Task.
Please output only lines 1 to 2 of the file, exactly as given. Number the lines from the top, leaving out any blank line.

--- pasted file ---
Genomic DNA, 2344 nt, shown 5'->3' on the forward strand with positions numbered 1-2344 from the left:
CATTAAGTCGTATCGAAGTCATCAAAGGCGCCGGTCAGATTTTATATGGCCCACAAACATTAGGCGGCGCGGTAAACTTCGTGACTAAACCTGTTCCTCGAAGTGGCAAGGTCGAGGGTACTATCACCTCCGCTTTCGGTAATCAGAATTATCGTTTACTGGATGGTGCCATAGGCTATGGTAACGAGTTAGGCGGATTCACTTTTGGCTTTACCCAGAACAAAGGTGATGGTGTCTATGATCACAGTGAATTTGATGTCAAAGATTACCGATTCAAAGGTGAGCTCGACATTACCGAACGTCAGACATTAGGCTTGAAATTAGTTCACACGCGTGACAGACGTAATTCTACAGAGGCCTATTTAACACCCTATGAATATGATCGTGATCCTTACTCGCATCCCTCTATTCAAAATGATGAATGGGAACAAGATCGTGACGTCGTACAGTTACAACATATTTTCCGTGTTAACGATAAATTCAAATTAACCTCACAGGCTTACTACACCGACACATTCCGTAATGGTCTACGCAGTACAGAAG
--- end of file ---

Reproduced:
Genomic DNA, 2344 nt, shown 5'->3' on the forward strand with positions numbered 1-2344 from the left:
CATTAAGTCGTATCGAAGTCATCAAAGGCGCCGGTCAGATTTTATATGGCCCACAAACATTAGGCGGCGCGGTAAACTTCGTGACTAAACCTGTTCCTCGAAGTGGCAAGGTCGAGGGTACTATCACCTCCGCTTTCGGTAATCAGAATTATCGTTTACTGGATGGTGCCATAGGCTATGGTAACGAGTTAGGCGGATTCACTTTTGGCTTTACCCAGAACAAAGGTGATGGTGTCTATGATCACAGTGAATTTGATGTCAAAGATTACCGATTCAAAGGTGAGCTCGACATTACCGAACGTCAGACATTAGGCTTGAAATTAGTTCACACGCGTGACAGACGTAATTCTACAGAGGCCTATTTAACACCCTATGAATATGATCGTGATCCTTACTCGCATCCCTCTATTCAAAATGATGAATGGGAACAAGATCGTGACGTCGTACAGTTACAACATATTTTCCGTGTTAACGATAAATTCAAATTAACCTCACAGGCTTACTACACCGACACATTCCGTAATGGTCTACGCAGTACAGAAG